A federal judge has ruled that Pennsylvania inmate Mumia Abu-Jamal should be provided new treatments by the state for his hepatitis C virus (HCV) infection. In time, the decision could help open the doors to HCV treatment for nearly 7,000 prisoners in Pennsylvania with the virus, Philly.com reports.
U.S. District Judge Robert D. Mariani ordered that Abu-Jamal, a well-known African-American print and radio journalist serving life in prison, must be seen by a doctor within 14 days to determine whether he is medically eligible for treatment. Abu-Jamal has been incarcerated since 1982, when he was convicted for the death of a Philadelphia police officer—a crime the former Black Panther maintains he never committed.
In 2015, Abu-Jamal, who spent 29 years on death row, was hospitalized after he fell into diabetic shock and kidney failure under prison care. In his lawsuit, the activist claimed he was diagnosed with hep C in 2012 but was offered no treatment for or information about the virus since learning his status. The lawsuit also alleged that in 2014 the state correctional facility where he is jailed neglected to treat conspicuous rashes and sores that appeared on his body, which are known signs of liver failure commonly associated with hepatitis C.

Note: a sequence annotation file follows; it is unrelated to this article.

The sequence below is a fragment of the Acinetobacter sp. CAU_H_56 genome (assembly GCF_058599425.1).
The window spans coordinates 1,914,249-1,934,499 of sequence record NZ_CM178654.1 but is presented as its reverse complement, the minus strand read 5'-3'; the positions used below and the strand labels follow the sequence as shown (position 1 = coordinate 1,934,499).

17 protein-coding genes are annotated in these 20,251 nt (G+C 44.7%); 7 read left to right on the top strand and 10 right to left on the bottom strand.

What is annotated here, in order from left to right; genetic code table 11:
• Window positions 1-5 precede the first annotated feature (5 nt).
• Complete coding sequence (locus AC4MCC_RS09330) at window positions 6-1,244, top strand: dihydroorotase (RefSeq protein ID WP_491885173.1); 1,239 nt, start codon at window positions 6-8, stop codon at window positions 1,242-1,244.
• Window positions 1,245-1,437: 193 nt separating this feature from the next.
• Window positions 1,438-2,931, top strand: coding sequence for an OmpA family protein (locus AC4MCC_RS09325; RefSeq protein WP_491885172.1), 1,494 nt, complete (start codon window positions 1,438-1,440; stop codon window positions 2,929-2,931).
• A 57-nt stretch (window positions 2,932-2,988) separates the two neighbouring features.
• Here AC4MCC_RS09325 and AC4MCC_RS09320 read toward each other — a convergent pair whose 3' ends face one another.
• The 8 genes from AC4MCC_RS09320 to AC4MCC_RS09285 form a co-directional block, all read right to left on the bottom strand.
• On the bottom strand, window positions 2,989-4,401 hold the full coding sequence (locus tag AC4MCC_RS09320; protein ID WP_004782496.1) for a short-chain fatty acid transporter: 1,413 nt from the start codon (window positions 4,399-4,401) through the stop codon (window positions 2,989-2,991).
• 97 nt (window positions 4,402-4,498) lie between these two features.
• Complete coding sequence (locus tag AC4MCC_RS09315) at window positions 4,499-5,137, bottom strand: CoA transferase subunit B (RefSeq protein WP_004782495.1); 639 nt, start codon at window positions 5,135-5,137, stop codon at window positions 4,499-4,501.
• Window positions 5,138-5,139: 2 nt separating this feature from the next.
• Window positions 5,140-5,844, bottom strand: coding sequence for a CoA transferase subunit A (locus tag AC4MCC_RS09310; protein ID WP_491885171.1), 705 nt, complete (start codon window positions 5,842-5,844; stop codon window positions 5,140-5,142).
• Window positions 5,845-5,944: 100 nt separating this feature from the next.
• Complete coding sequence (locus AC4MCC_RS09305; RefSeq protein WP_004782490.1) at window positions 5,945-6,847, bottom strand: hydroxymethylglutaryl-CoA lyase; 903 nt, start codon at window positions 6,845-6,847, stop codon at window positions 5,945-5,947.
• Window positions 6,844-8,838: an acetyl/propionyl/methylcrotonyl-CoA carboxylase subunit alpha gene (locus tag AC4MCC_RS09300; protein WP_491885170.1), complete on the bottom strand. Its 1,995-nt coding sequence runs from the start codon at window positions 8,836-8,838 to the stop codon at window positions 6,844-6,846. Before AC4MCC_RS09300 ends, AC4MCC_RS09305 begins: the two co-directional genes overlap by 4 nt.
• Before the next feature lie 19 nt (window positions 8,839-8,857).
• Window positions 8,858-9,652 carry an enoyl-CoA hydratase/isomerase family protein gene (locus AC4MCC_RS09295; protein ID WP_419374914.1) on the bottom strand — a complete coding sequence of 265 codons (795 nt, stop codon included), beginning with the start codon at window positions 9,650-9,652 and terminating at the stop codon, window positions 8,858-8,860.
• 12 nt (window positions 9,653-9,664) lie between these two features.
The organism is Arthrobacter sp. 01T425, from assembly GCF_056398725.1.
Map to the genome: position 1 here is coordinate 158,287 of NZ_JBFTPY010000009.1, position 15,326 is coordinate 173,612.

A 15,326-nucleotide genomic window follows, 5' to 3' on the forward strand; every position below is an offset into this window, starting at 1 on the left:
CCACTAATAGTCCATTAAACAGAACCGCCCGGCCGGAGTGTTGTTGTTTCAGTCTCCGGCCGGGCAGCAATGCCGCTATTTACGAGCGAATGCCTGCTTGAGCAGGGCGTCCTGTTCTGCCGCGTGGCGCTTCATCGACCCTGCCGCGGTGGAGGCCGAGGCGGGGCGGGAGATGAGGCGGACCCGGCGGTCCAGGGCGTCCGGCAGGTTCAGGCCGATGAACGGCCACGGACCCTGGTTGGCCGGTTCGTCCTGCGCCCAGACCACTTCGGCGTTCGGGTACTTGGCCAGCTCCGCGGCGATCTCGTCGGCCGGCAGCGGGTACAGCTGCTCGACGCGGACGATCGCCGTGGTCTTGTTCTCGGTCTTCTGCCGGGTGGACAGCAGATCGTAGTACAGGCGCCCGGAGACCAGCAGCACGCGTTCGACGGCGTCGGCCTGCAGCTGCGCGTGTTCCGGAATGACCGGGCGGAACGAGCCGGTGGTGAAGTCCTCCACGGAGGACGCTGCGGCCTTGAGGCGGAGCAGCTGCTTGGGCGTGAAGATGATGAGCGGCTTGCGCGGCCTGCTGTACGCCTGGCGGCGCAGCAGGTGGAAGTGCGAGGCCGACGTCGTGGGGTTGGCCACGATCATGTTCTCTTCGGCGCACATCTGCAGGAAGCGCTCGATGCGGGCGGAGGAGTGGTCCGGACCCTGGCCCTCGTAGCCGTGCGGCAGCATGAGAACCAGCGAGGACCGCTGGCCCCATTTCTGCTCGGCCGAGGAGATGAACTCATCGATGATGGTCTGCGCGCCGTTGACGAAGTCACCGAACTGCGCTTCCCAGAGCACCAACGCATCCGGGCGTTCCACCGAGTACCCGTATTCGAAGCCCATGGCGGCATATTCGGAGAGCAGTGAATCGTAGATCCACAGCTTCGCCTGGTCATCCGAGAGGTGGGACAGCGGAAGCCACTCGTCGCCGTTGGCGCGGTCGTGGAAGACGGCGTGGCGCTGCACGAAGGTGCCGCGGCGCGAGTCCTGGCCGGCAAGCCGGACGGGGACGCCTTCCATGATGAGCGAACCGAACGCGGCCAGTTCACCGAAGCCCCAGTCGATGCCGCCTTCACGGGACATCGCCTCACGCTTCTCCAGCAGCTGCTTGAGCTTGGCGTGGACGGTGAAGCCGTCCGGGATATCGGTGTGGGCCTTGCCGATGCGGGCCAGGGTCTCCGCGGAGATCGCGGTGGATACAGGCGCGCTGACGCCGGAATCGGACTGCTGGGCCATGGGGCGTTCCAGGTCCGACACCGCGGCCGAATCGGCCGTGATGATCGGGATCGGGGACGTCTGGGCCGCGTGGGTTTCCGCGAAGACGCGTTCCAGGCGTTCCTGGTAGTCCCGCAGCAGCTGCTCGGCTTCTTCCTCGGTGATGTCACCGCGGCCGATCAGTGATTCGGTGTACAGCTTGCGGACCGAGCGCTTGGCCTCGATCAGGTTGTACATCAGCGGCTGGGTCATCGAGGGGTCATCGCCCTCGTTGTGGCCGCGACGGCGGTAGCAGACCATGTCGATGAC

Legal advocates working with Abu-Jamal said the ruling was the first time a federal court had directly ordered prison officials to provide an inmate with the latest hepatitis C medications, which came to market in 2013. However, attorneys representing Abu-Jamal said they fully expect the state’s Department of Corrections to appeal the decision.
If ultimately successful, the ruling in favor of Abu-Jamal’s treatment could pave the way for Pennsylvania’s nearly 7,000 HCV-positive inmates to also receive next-generation HCV cures. However, Pennsylvania health officials say doing so would cost the state an estimated $600 million—a cost they are likely to fight against paying.